This year our parish celebrated the Easter Vigil early on Easter Sunday morning (beginning at 5am) as a Dawn Mass, rather than early in the evening on Holy Saturday night as has been the custom. In part this was because I never liked the fact that during the Easter Vigil celebrated at that time, you would speak of Jesus dying yesterday afternoon – which made little catechetical sense of speaking about the resurrection happening on the third day. In addition, all of the Gospel accounts that speak of the discovery of the empty tomb say that the women, and then one or more disciples go to the tomb just before dawn, while it was still dark. So a year ago I began to investigate the timing of the sunrise in Wollongong in mid-April and spent several mornings in the church pacing through the Easter Vigil Mass to calculate the best time for the liturgy to begin, so that all of the first two parts of the Mass – the Lucernarium and the Liturgy of the Word – would take place in darkness, but there would be the first hint of light and then sunrise to accompany the third and fourth parts of the liturgy. Although those wonderful red-bits in the liturgical books indicate that the whole liturgy should take place at night, this seems to be more of a directive against those parishes that begin the liturgy too early and light a fire and then the candle when neither is needed as a counterpoint to the daylight or twilight that surrounds the participants. As we celebrated the liturgy this year, the prayer in the sung Exsultet that “this flame be found still burning by the Morning Star” could finally be fulfilled! It was also good to make the connection with the dawn services that will be celebrated around the country next week for Anzac Day.
The altar cross is obliterated by the rising sun.
The Gospel from Matthew began with “After the Sabbath, and towards dawns on the first day of the week” and this was precisely the time that it was being proclaimed in our church. By the time that the Liturgy of Baptism was being celebrated, the light surrounding the church was more pronounced, the bird calls were louder, and the sun rose as we began the Eucharistic Prayer (see picture on left). When I asked the congregation at the end of Mass if it was worth getting up early again next year, there was a resounding ‘yes!’
Recorded at St Paul’s, Easter Day (5am)
View Presentation Slides (Resurrection Is)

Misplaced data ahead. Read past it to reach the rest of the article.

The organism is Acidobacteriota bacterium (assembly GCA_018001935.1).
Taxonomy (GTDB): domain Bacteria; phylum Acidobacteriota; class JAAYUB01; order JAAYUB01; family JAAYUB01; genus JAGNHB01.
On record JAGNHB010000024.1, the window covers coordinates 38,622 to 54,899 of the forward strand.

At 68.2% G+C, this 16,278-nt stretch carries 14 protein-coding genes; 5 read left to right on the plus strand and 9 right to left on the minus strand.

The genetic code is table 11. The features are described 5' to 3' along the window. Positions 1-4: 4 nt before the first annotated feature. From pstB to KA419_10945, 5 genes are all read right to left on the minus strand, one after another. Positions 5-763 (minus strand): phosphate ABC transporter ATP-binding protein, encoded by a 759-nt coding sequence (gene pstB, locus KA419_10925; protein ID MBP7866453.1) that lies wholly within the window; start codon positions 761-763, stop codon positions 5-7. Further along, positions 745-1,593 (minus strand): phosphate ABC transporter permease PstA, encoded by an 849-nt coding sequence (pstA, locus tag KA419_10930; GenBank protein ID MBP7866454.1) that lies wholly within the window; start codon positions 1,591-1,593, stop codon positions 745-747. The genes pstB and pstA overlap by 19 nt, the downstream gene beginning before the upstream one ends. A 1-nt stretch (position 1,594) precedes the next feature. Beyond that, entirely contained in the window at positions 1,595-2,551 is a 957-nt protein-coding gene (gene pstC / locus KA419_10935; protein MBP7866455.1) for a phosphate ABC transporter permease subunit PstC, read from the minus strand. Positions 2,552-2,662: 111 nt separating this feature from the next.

Although we read the Passion story last Sunday during the Mass of Palm Sunday, that Gospel is always taken from one of the three Synoptic Gospel accounts, depending on the liturgical year. But on Good Friday, there can only be one Gospel that will be our guide and companion – the Gospel that shapes the whole of the sacred days of Easter – the Gospel of John. When you read or listen to the passion story in this Gospel, the experience is so different from what we had only days earlier with Matthew’s gospel. In John, there is no agony in the garden; there are no anguished cries; Jesus carries his cross himself, without any need for a passerby to be recruited. Jesus knows that his hour has come and he accepts and embraces it as a regal king. Jesus is always in control of these events and reigns as a king on the cross. He takes the vinegar to drink in answer to his cry that could equally be interpreted as a declaration for his love for humanity: “I am thirsty.” And his final words are a resounding declaration that anything that separated us from the love of God has now been abolished because death is now defeated and the holy spirit is now released into the world – “It is finished!” Even the events after his death should perhaps be more carefully understood. When the soldier comes to kill him so that his body can be removed before the solemn Jewish festival (which is far from the usual practice of allowing the naked bodies of the victims of crucifixion to remain on the cross for as long as it takes to suffer this excruciating and agonising death and then for their bodies to slowly begin to decompose and be eaten by rats and birds of prey) – they discover that Jesus is already dead, but to make sure a lance is pierced into his side. John describes how blood and water flow forth from the wound which mothers would recognise as an image of Jesus giving birth to a new family of redeemed children through the events of the cross.